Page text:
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Set in 1930s Shanghai, where a blind American diplomat develops a curious relationship with a young Russian refugee who works odd -- and sometimes illicit -- jobs to support members of her dead husband's aristocratic family.
Jaye Tyler is a loner living in Niagara Falls who, after graduating college, has fallen into a care-free comfortable rut living in a trailer park and working as a retail clerk in the Falls ... See full summary »
In a hospital on the outskirts of 1920s Los Angeles, an injured stuntman begins to tell a fellow patient, a little girl with a broken arm, a fantastic story of five mythical heroes. Thanks to his fractured state of mind and her vivid imagination, the line between fiction and reality blurs as the tale advances.
Sam has roped his friend Marshall into going on a weekend outing. Marshall thinks the trip is about re-establishing their friendship, while Sam has ulterior motives - namely, trying to win back Zoe, a woman he loves. Sam talks his way into getting them invited to a party at a beach house where Zoe is getting married to Whit. While Marshall goes through all the emotions of deceit, like anger, depression and acceptance, Sam is trying all of the angles in trying to win Zoe back. Written by
[reading for children's book]
He would not take no for an answer. Our young hero traveled a great many leagues beneath the ocean's surface to find his shackled mermaid. And he had no intention of leaving without her. However, the evil Sea King had other plans. Like a mad man driven by love and revenge, he unsheathed his spear gun and fired!
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The romantic desperation of flawed characters with humour, love and understanding
Sam (Michael Angarano) is going to take his friend Marshall (Reece Thompson) on an adventure. It starts with Sam referring to liking a book in his "younger and more vulnerable years." Sam used to think it was written about him; Marshall thinks it is written about him. And if you already know which book they are referring to, the characteristics of Sam and Marshall, and the adventure they are about to go on, instantly fall into place.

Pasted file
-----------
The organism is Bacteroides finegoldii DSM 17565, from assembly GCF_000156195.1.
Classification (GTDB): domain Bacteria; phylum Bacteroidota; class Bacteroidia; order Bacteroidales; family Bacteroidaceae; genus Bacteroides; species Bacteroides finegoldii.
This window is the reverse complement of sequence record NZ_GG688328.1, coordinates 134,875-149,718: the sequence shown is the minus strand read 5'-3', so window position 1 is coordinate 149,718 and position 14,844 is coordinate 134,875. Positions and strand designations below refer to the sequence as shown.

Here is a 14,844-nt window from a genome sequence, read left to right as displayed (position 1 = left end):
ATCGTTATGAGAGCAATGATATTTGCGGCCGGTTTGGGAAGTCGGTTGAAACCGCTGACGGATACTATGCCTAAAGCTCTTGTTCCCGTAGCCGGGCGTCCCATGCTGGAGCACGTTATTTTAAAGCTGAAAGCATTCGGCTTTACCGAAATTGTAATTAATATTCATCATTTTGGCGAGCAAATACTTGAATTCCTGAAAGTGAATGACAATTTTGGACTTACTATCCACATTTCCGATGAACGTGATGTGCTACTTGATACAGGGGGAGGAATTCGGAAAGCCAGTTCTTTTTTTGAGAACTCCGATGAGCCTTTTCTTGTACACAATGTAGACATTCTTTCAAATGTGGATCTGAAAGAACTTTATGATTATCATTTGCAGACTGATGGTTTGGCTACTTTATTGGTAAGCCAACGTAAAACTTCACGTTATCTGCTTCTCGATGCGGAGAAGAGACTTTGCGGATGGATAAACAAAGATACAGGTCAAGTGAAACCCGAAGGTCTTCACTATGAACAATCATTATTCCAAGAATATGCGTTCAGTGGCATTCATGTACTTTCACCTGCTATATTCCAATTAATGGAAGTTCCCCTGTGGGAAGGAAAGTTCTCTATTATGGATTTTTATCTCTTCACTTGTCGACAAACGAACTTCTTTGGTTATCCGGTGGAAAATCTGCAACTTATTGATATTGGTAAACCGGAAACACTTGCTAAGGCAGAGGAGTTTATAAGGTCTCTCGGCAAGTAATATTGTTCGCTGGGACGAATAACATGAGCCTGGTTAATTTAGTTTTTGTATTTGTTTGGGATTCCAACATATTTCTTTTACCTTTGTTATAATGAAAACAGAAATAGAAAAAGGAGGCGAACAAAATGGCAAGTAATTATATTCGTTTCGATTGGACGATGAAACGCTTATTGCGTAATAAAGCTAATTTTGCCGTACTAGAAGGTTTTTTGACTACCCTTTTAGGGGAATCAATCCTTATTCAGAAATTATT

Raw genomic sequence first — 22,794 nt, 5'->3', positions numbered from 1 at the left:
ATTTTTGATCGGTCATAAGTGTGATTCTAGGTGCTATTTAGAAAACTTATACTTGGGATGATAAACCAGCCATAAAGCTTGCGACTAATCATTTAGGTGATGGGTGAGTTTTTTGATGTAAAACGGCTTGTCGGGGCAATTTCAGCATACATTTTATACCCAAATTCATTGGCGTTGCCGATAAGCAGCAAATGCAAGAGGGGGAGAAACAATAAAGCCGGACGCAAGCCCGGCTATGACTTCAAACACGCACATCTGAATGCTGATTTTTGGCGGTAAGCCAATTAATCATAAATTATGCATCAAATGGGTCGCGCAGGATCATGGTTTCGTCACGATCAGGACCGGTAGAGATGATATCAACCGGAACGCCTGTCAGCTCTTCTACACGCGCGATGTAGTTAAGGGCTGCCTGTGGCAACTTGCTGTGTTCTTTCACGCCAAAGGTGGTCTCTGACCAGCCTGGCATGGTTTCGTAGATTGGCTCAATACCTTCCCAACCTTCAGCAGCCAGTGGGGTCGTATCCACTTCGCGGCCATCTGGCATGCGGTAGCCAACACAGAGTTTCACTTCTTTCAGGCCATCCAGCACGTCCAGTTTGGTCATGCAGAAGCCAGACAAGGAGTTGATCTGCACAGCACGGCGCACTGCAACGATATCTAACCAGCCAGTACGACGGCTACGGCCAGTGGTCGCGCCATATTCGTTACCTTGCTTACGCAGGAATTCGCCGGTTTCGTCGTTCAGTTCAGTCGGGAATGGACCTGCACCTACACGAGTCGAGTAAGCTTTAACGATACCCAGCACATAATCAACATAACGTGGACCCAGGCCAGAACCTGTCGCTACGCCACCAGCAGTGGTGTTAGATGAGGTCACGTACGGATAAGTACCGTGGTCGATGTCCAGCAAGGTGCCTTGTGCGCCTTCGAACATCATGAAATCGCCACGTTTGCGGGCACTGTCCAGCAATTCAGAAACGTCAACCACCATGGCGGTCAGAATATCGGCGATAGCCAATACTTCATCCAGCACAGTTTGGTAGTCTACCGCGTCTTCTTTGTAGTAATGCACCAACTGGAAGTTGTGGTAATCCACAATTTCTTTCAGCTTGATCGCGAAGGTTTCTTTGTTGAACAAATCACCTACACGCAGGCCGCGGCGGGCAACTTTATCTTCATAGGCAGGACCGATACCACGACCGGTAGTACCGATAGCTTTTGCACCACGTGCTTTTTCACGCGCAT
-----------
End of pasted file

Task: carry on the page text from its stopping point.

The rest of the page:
Marshall doesn't yet know, but Sam is chasing after a girl. You probably already knew that because after all, that's what Gatsby was doing too. And because "Ceremony" is a romantic comedy. The girl is Zoe (Uma Thurman) and she's about to marry Whit because he's rich and handsome. Sam, although just as immature, is likely a bit more well-read than Gatsby, and he makes some hilarious and shrewd remarks about Whit and Zoe, their relationship, and about the relationship he would like to have with Zoe.
"Ceremony" is not actually like "The Great Gatsby", but the simple parallels that you can make amongst all the characters, illustrates how anyone would be able to find something to connect to in Fitzgerald's classic. And then afterwards, you will be able to find an extra layer of meaning in "Ceremony".
This is a romantic comedy, or coming-of-age journey, that is delightfully funny, whimsically quirky, but with a real sense of character. It is written and directed by Max Winkler, son of the Fonz, and he shows a natural ability coupled with a strong sense of humour and intellect. What makes me confident that he will become a great writer is when his characters discuss the art of writing characters all the while being completely oblivious to their own flaws.
Michael Angarano shows that he is becoming the star that he deserves to be (if this finds an audience) with his quick delivery of witty lines and his ability to sport a moustache and a burnt-orange suit throughout the entire movie without ever making a single joke feel tired. The younger Reese Thompson (playing the year-and-a-half older Marshall) seemed a bit out of his league, but then again he's playing a character who is a bit out of his league.
Although it takes place during a weekend wedding with a guy trying to win over a girl, it doesn't follow any standard romantic comedy trajectories. Marhsall observes those around him as he slowly matures, and Sam gets pretty much exactly what he deserves for his current level of maturity and understanding of human nature. "Ceremony" gives us that green light at the end of the dock to believe in, the orgastic future of filmmaking.
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